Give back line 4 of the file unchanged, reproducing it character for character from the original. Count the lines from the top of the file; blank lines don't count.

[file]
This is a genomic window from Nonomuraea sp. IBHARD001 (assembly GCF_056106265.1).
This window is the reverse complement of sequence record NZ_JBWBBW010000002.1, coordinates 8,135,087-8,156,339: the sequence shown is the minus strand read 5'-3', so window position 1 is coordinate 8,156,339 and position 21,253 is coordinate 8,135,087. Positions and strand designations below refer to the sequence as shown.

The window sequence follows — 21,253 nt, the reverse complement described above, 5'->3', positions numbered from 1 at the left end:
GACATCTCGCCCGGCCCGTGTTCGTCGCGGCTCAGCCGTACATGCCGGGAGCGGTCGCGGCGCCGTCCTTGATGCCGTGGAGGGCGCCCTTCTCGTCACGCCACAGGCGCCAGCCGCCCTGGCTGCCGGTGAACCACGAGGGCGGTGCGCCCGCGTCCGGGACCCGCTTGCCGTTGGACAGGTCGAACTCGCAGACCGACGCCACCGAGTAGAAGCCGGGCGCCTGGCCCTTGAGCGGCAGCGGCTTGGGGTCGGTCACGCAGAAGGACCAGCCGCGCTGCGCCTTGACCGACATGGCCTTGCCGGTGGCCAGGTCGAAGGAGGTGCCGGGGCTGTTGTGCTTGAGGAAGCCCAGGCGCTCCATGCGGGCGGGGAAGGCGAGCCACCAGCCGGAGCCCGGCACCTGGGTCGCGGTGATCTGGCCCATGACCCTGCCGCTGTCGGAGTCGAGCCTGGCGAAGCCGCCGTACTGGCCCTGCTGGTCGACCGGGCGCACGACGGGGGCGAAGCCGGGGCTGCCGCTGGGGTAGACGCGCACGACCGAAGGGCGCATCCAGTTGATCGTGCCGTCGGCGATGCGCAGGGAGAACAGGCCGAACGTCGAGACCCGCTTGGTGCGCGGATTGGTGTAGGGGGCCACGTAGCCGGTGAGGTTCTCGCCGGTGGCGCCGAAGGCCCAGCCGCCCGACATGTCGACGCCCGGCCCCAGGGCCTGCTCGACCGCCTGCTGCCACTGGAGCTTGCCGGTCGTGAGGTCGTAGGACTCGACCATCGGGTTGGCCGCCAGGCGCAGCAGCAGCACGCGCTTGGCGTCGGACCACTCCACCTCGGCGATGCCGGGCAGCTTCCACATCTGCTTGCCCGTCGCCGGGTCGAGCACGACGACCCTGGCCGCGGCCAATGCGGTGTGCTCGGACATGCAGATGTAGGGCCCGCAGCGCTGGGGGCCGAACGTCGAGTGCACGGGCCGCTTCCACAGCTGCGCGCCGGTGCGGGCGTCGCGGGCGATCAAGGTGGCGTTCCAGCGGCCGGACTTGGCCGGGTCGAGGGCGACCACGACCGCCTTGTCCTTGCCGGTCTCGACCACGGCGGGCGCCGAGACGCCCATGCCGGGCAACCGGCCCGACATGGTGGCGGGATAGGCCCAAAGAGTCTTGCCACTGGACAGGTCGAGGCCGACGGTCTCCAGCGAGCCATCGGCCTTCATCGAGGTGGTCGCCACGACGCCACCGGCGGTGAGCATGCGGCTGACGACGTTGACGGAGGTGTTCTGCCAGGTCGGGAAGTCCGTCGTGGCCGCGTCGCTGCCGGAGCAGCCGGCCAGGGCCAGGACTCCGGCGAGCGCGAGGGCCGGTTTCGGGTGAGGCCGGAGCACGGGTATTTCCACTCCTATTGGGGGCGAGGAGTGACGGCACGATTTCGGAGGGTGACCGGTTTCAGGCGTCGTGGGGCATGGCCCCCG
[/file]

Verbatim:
GACATCTCGCCCGGCCCGTGTTCGTCGCGGCTCAGCCGTACATGCCGGGAGCGGTCGCGGCGCCGTCCTTGATGCCGTGGAGGGCGCCCTTCTCGTCACGCCACAGGCGCCAGCCGCCCTGGCTGCCGGTGAACCACGAGGGCGGTGCGCCCGCGTCCGGGACCCGCTTGCCGTTGGACAGGTCGAACTCGCAGACCGACGCCACCGAGTAGAAGCCGGGCGCCTGGCCCTTGAGCGGCAGCGGCTTGGGGTCGGTCACGCAGAAGGACCAGCCGCGCTGCGCCTTGACCGACATGGCCTTGCCGGTGGCCAGGTCGAAGGAGGTGCCGGGGCTGTTGTGCTTGAGGAAGCCCAGGCGCTCCATGCGGGCGGGGAAGGCGAGCCACCAGCCGGAGCCCGGCACCTGGGTCGCGGTGATCTGGCCCATGACCCTGCCGCTGTCGGAGTCGAGCCTGGCGAAGCCGCCGTACTGGCCCTGCTGGTCGACCGGGCGCACGACGGGGGCGAAGCCGGGGCTGCCGCTGGGGTAGACGCGCACGACCGAAGGGCGCATCCAGTTGATCGTGCCGTCGGCGATGCGCAGGGAGAACAGGCCGAACGTCGAGACCCGCTTGGTGCGCGGATTGGTGTAGGGGGCCACGTAGCCGGTGAGGTTCTCGCCGGTGGCGCCGAAGGCCCAGCCGCCCGACATGTCGACGCCCGGCCCCAGGGCCTGCTCGACCGCCTGCTGCCACTGGAGCTTGCCGGTCGTGAGGTCGTAGGACTCGACCATCGGGTTGGCCGCCAGGCGCAGCAGCAGCACGCGCTTGGCGTCGGACCACTCCACCTCGGCGATGCCGGGCAGCTTCCACATCTGCTTGCCCGTCGCCGGGTCGAGCACGACGACCCTGGCCGCGGCCAATGCGGTGTGCTCGGACATGCAGATGTAGGGCCCGCAGCGCTGGGGGCCGAACGTCGAGTGCACGGGCCGCTTCCACAGCTGCGCGCCGGTGCGGGCGTCGCGGGCGATCAAGGTGGCGTTCCAGCGGCCGGACTTGGCCGGGTCGAGGGCGACCACGACCGCCTTGTCCTTGCCGGTCTCGACCACGGCGGGCGCCGAGACGCCCATGCCGGGCAACCGGCCCGACATGGTGGCGGGATAGGCCCAAAGAGTCTTGCCACTGGACAGGTCGAGGCCGACGGTCTCCAGCGAGCCATCGGCCTTCATCGAGGTGGTCGCCACGACGCCACCGGCGGTGAGCATGCGGCTGACGACGTTGACGGAGGTGTTCTGCCAGGTCGGGAAGTCCGTCGTGGCCGCGTCGCTGCCGGAGCAGCCGGCCAGGGCCAGGACTCCGGCGAGCGCGAGGGCCGGTTTCGGGTGAGGCCGGAGCACGGGTATTTCCACTCCTATTGGGGGCGAGGAGTGACGGCACGATTTCGGAGGGTGACCGGTTTCAGGCGTCGTGGGGCATGGCCCCCG